Tipping Pitches: Technology: OneForty: The Unofficial Twitter App Store


Monday, September 28, 2009

Technology: OneForty: The Unofficial Twitter App Store

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I wouldn't go so far as to say that I'm a Twitter newbie, but I hadn't made the full commitment to participating with my personal account until very recently.  I am quickly discovering how important it is to be properly equipped with the finest third party applications currently available.  Until now, I was tweeting naked.  Or at least in my underwear.

Don't get me wrong, I wasn't completely application ignorant.  I knew some existed.  I did not, however, know that there were over 1,500 available.

The problem then becomes, of course, that of being overwhelmed by a lack of information.  What applications are available?  What would be best for my purpose?

Until now, the way I've gotten this information is through Google searches.  Top 10 lists have become my friends.

But those lists are only so helpful.  How accurate is the list?  And while I may be looking at the top 10 business tools, what if I want analytics?  Games?  Music?  More searching was necessary.

Until now.  Thanks to Mashable.com, I was able to get an invite to the OneForty.com Beta.  A couple of days later, I was granted full access and took an immediate test drive.

First Impressions
Clean.  Easy to navigate.  All of the information that I need is at my fingertips.  Extremely helpful.

Along the left hand side of the page is a list of the top 10 most popular applications.  Ten not enough for you?  Click on a link to view the top 20.

To the right of the Most Popular apps on the home pages is a featured application that may not be getting much love.  A nice little addition to dig up apps that may otherwise be difficult to find.  I'd assume that an app can reach "Featured" status simply by catching the eye of the site's management, and isn't related to metrics.

Below the list of "Most Popular" is a list of "Newest Apps."  Could be helpful, although this may change rapidly as app development for Twitter catches on.

Below the "Featured" app is a list of the 10 "Essential" Twitter applications.  I find it interesting that this list, though there are some similarities, includes many applications that are not listed under "Most Popular."  I'd be interested in knowing the metrics for determining both.

Click on a link to view the "Essential" applications by category (Desktop, Mobile, Business, Networking, Entertainment, Monitoring, Media Sharing, Link Tools, Analytics and Random).  Again, not sure how it is determined whether an application is given the "Essential" label, but I'd assume that it cannot be influenced entirely by ratings.

You can also view applications by category.  Once again, it is not clear to me how they order these applications.  The top two for Advertising, for example, garnered five stars each, the third one star and the fourth five stars.  Don't get me wrong, I'm glad that users can't easily manipulate these rankings, but I'd love to know how they are determined.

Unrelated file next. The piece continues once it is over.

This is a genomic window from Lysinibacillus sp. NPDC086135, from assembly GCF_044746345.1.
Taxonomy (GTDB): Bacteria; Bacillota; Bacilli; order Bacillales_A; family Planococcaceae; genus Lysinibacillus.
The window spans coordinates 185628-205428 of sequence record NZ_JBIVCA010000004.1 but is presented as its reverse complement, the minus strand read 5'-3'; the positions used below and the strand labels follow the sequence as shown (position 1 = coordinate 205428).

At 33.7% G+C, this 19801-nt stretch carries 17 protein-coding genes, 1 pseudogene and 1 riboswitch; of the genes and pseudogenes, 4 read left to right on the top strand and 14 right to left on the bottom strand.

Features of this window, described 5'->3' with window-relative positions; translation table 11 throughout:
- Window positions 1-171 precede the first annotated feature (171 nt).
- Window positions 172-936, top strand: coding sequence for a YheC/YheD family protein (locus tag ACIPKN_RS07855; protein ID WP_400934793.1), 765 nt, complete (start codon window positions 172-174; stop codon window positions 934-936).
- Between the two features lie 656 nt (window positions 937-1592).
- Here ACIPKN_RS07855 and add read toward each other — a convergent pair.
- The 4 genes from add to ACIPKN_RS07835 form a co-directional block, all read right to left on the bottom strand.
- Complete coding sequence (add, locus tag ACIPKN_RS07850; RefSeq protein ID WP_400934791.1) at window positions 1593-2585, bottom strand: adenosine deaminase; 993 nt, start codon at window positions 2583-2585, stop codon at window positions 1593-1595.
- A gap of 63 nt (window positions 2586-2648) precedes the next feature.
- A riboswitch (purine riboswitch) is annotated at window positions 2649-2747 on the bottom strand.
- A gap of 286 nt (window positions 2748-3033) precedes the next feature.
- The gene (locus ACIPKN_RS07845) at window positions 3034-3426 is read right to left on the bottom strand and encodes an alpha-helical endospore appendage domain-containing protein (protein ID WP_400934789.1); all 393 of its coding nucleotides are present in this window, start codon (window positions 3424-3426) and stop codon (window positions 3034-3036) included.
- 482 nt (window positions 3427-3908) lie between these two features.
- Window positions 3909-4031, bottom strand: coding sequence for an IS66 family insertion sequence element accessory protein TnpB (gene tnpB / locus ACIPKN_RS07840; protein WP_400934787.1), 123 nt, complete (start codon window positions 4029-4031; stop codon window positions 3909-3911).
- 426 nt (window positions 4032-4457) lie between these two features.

OneForty makes it very easy to learn more about an application and try it out.  I've tried out several through this site.  Click a link to view the application's profile, and you'll get a full description of the application complete with ratings, screen shots, and reviews.  At the top is a large, green, inviting "Try It!" button that I find myself clicking regularly.  Very smooth transition from OneForty to application.

What's Missing?
This is Beta, so I recognize we aren't seeing the final phase of this website intended for full public consumption.  And while there is very little missing now, I'd love to see a couple of additions.  First, some type of explanation -- even if vague to prevent manipulation -- about how the rankings for Most Popular and Essential are determined would be helpful.  Also (and this is a complaint that I have with the Apple App Store), it would be great to be able to sort by average review, number of adds through the site, and number of reviews. 

Parting Shots
Such a nice addition for Twitter and its users.  While I feel that it is nearly flawless now, the number of applications that it is organizing is at a very manageable number (currently 1,580, according to the site).  Will Twitter application development become as popular as iPhone application development?  If it does, OneForty will likely encounter many of the same problems faced by the Apple App Store, unless they make some changes.

Even so, it's a five star first effort for OneForty, and I look forward to following the site's evolution and using it to find cool tools to maximize my Twitter experience.


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